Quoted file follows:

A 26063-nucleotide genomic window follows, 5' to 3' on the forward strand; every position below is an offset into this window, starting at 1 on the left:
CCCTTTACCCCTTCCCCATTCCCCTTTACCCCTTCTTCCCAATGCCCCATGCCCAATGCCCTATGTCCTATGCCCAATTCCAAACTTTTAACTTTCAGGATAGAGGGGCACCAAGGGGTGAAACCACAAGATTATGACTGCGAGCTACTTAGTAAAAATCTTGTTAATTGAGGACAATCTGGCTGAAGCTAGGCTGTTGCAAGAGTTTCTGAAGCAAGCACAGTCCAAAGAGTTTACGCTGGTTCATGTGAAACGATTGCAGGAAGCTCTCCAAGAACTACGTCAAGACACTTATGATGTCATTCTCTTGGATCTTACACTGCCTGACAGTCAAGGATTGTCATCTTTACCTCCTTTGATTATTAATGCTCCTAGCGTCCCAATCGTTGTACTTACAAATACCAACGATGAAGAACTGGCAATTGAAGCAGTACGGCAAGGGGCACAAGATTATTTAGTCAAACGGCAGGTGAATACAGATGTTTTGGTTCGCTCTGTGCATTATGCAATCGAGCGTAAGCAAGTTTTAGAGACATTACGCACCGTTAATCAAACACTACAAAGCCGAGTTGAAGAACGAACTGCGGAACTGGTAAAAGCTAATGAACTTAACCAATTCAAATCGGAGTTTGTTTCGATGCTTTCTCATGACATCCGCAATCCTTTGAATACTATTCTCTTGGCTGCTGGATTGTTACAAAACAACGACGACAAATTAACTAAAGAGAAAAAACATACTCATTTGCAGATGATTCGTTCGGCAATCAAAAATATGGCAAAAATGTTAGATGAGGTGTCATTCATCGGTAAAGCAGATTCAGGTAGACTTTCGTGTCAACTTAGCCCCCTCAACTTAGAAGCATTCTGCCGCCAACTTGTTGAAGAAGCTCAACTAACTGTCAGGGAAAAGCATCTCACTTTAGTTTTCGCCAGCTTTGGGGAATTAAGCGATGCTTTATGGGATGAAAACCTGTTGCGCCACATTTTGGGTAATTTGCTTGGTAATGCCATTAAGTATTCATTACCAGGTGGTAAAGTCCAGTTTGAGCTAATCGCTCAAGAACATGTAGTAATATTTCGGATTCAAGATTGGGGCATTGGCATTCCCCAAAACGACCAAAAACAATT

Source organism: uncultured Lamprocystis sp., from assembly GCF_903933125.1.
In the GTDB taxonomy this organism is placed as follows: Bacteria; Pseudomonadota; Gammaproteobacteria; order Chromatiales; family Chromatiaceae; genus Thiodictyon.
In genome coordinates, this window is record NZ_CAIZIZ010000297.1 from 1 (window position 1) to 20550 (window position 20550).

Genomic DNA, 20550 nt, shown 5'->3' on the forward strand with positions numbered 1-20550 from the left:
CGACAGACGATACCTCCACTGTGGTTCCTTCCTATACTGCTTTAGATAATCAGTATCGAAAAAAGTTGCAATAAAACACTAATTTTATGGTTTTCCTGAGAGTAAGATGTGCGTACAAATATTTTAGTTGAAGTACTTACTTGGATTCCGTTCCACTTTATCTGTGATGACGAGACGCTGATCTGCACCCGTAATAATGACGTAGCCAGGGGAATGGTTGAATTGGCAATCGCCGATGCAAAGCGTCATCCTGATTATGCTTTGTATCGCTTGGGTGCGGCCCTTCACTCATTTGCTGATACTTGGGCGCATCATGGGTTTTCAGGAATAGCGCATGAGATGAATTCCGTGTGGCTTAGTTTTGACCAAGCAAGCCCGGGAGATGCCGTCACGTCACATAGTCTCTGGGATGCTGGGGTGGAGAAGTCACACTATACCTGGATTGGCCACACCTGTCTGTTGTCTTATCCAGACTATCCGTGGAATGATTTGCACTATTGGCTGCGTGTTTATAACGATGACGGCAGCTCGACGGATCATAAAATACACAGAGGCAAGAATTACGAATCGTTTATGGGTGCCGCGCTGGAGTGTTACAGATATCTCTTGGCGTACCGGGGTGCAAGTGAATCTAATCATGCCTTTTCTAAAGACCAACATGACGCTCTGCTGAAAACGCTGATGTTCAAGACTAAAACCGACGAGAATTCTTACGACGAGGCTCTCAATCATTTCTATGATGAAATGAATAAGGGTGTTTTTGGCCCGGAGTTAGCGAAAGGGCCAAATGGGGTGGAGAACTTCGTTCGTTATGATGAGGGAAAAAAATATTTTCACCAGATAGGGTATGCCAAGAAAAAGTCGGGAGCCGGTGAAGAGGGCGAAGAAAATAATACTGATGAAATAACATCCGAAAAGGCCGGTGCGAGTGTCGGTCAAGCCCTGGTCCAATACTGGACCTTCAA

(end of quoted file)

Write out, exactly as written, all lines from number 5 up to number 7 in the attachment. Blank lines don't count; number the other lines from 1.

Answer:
In genome coordinates, this window is record NZ_CAIZIZ010000297.1 from 1 (window position 1) to 20550 (window position 20550).

Genomic DNA, 20550 nt, shown 5'->3' on the forward strand with positions numbered 1-20550 from the left:
CGACAGACGATACCTCCACTGTGGTTCCTTCCTATACTGCTTTAGATAATCAGTATCGAAAAAAGTTGCAATAAAACACTAATTTTATGGTTTTCCTGAGAGTAAGATGTGCGTACAAATATTTTAGTTGAAGTACTTACTTGGATTCCGTTCCACTTTATCTGTGATGACGAGACGCTGATCTGCACCCGTAATAATGACGTAGCCAGGGGAATGGTTGAATTGGCAATCGCCGATGCAAAGCGTCATCCTGATTATGCTTTGTATCGCTTGGGTGCGGCCCTTCACTCATTTGCTGATACTTGGGCGCATCATGGGTTTTCAGGAATAGCGCATGAGATGAATTCCGTGTGGCTTAGTTTTGACCAAGCAAGCCCGGGAGATGCCGTCACGTCACATAGTCTCTGGGATGCTGGGGTGGAGAAGTCACACTATACCTGGATTGGCCACACCTGTCTGTTGTCTTATCCAGACTATCCGTGGAATGATTTGCACTATTGGCTGCGTGTTTATAACGATGACGGCAGCTCGACGGATCATAAAATACACAGAGGCAAGAATTACGAATCGTTTATGGGTGCCGCGCTGGAGTGTTACAGATATCTCTTGGCGTACCGGGGTGCAAGTGAATCTAATCATGCCTTTTCTAAAGACCAACATGACGCTCTGCTGAAAACGCTGATGTTCAAGACTAAAACCGACGAGAATTCTTACGACGAGGCTCTCAATCATTTCTATGATGAAATGAATAAGGGTGTTTTTGGCCCGGAGTTAGCGAAAGGGCCAAATGGGGTGGAGAACTTCGTTCGTTATGATGAGGGAAAAAAATATTTTCACCAGATAGGGTATGCCAAGAAAAAGTCGGGAGCCGGTGAAGAGGGCGAAGAAAATAATACTGATGAAATAACATCCGAAAAGGCCGGTGCGAGTGTCGGTCAAGCCCTGGTCCAATACTGGACCTTCAA